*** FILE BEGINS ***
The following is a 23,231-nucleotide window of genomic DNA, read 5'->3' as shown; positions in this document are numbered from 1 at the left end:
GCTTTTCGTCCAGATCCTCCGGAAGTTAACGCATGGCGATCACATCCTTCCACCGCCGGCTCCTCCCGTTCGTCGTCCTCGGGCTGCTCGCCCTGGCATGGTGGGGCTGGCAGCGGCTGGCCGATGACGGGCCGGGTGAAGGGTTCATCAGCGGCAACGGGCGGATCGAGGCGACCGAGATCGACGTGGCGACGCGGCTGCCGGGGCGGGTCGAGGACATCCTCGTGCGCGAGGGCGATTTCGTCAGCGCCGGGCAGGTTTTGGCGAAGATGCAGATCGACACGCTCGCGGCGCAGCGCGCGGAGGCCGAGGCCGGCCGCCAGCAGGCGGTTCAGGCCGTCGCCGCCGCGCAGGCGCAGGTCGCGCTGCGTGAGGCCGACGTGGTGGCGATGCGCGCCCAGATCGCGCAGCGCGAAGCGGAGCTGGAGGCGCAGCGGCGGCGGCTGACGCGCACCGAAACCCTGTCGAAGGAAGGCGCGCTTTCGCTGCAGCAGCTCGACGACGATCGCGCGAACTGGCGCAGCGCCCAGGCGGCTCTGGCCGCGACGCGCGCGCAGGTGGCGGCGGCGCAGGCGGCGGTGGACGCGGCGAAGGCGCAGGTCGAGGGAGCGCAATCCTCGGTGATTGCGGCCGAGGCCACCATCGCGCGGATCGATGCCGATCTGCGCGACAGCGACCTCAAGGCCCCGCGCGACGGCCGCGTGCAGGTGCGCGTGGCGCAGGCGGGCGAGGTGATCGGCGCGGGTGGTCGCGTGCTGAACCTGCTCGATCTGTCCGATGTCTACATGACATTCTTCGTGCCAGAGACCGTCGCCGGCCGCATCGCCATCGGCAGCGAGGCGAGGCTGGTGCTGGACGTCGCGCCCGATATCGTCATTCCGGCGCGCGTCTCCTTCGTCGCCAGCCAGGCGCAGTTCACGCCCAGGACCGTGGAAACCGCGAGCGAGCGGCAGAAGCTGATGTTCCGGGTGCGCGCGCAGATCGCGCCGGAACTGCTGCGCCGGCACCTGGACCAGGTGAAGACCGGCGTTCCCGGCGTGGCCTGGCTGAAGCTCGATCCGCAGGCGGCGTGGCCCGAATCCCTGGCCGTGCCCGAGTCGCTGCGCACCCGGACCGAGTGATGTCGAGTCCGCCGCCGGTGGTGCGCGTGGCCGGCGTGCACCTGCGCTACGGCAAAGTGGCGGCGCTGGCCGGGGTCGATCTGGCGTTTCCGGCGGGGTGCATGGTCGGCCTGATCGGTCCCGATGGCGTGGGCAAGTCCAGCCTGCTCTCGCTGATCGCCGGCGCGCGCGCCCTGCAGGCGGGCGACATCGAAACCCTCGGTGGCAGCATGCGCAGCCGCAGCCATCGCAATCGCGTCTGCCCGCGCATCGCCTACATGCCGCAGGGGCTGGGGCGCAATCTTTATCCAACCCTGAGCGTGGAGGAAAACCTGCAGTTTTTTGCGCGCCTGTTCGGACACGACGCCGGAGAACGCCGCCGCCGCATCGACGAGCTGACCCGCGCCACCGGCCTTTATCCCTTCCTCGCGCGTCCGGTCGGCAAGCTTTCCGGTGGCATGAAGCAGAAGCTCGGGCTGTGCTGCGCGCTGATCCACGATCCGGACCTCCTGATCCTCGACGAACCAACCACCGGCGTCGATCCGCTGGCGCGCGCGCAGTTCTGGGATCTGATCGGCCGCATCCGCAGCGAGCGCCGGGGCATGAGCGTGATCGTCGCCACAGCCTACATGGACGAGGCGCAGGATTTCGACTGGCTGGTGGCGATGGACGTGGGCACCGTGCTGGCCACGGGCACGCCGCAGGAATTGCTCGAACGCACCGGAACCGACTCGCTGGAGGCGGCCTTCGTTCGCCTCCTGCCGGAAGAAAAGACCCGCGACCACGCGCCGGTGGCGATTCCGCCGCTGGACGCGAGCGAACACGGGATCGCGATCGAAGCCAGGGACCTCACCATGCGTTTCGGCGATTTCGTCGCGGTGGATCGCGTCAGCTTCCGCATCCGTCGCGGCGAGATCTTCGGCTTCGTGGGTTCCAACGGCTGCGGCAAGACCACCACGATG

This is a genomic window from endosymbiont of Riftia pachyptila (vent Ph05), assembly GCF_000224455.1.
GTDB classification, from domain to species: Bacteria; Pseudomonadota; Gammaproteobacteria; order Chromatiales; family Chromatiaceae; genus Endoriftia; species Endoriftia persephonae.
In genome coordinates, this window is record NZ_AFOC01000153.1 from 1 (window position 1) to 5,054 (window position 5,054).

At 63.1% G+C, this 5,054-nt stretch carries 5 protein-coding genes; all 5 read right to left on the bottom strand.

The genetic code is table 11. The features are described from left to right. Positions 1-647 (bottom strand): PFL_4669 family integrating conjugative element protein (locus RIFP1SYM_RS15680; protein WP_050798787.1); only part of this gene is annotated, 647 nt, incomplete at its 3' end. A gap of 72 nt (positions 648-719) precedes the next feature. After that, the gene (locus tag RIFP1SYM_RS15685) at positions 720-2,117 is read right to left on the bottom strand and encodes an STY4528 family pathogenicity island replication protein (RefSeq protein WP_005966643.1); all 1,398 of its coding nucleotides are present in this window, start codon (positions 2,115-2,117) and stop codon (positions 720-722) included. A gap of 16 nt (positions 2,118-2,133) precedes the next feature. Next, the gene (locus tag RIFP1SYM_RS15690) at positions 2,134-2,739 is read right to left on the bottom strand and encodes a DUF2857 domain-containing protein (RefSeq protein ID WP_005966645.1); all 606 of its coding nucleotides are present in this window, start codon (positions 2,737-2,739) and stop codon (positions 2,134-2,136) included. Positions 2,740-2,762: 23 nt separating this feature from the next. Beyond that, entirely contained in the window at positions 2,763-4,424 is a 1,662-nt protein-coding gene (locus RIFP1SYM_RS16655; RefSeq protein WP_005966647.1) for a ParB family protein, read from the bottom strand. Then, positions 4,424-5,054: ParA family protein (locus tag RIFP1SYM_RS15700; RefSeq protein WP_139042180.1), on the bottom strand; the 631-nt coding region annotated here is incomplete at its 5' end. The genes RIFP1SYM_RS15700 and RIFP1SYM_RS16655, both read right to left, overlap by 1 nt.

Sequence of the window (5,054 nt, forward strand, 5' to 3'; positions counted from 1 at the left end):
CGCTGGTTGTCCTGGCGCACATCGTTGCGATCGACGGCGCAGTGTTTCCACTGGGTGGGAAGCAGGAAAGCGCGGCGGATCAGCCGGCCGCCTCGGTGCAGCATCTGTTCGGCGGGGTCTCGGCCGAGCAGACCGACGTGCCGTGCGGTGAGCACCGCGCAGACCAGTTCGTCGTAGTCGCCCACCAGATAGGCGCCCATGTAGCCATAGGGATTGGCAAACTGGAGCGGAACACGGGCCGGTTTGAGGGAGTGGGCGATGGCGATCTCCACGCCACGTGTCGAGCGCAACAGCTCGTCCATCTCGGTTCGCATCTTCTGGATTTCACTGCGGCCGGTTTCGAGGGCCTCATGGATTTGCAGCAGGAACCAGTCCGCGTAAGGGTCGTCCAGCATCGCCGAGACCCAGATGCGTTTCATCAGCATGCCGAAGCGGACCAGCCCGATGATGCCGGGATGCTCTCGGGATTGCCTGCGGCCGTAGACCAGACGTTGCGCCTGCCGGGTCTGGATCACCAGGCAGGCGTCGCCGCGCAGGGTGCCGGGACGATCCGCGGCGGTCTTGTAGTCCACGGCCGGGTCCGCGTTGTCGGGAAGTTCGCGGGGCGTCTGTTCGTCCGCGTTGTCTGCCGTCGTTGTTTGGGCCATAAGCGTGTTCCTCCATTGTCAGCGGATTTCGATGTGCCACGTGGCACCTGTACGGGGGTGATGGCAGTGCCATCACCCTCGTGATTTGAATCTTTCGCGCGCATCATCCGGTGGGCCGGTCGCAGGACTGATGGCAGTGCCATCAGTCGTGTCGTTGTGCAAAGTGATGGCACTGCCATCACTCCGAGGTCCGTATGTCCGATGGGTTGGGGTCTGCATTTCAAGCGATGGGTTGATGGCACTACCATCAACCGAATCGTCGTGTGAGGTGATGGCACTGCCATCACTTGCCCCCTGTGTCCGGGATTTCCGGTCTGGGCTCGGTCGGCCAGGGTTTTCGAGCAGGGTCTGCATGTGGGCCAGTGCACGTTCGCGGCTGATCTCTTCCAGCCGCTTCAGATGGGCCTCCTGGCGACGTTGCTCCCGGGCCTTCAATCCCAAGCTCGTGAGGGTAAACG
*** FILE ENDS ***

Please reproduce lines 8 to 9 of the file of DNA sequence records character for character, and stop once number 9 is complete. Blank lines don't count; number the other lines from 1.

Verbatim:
Sequence of the window (5,054 nt, forward strand, 5' to 3'; positions counted from 1 at the left end):
CGCTGGTTGTCCTGGCGCACATCGTTGCGATCGACGGCGCAGTGTTTCCACTGGGTGGGAAGCAGGAAAGCGCGGCGGATCAGCCGGCCGCCTCGGTGCAGCATCTGTTCGGCGGGGTCTCGGCCGAGCAGACCGACGTGCCGTGCGGTGAGCACCGCGCAGACCAGTTCGTCGTAGTCGCCCACCAGATAGGCGCCCATGTAGCCATAGGGATTGGCAAACTGGAGCGGAACACGGGCCGGTTTGAGGGAGTGGGCGATGGCGATCTCCACGCCACGTGTCGAGCGCAACAGCTCGTCCATCTCGGTTCGCATCTTCTGGATTTCACTGCGGCCGGTTTCGAGGGCCTCATGGATTTGCAGCAGGAACCAGTCCGCGTAAGGGTCGTCCAGCATCGCCGAGACCCAGATGCGTTTCATCAGCATGCCGAAGCGGACCAGCCCGATGATGCCGGGATGCTCTCGGGATTGCCTGCGGCCGTAGACCAGACGTTGCGCCTGCCGGGTCTGGATCACCAGGCAGGCGTCGCCGCGCAGGGTGCCGGGACGATCCGCGGCGGTCTTGTAGTCCACGGCCGGGTCCGCGTTGTCGGGAAGTTCGCGGGGCGTCTGTTCGTCCGCGTTGTCTGCCGTCGTTGTTTGGGCCATAAGCGTGTTCCTCCATTGTCAGCGGATTTCGATGTGCCACGTGGCACCTGTACGGGGGTGATGGCAGTGCCATCACCCTCGTGATTTGAATCTTTCGCGCGCATCATCCGGTGGGCCGGTCGCAGGACTGATGGCAGTGCCATCAGTCGTGTCGTTGTGCAAAGTGATGGCACTGCCATCACTCCGAGGTCCGTATGTCCGATGGGTTGGGGTCTGCATTTCAAGCGATGGGTTGATGGCACTACCATCAACCGAATCGTCGTGTGAGGTGATGGCACTGCCATCACTTGCCCCCTGTGTCCGGGATTTCCGGTCTGGGCTCGGTCGGCCAGGGTTTTCGAGCAGGGTCTGCATGTGGGCCAGTGCACGTTCGCGGCTGATCTCTTCCAGCCGCTTCAGATGGGCCTCCTGGCGACGTTGCTCCCGGGCCTTCAATCCCAAGCTCGTGAGGGTAAACG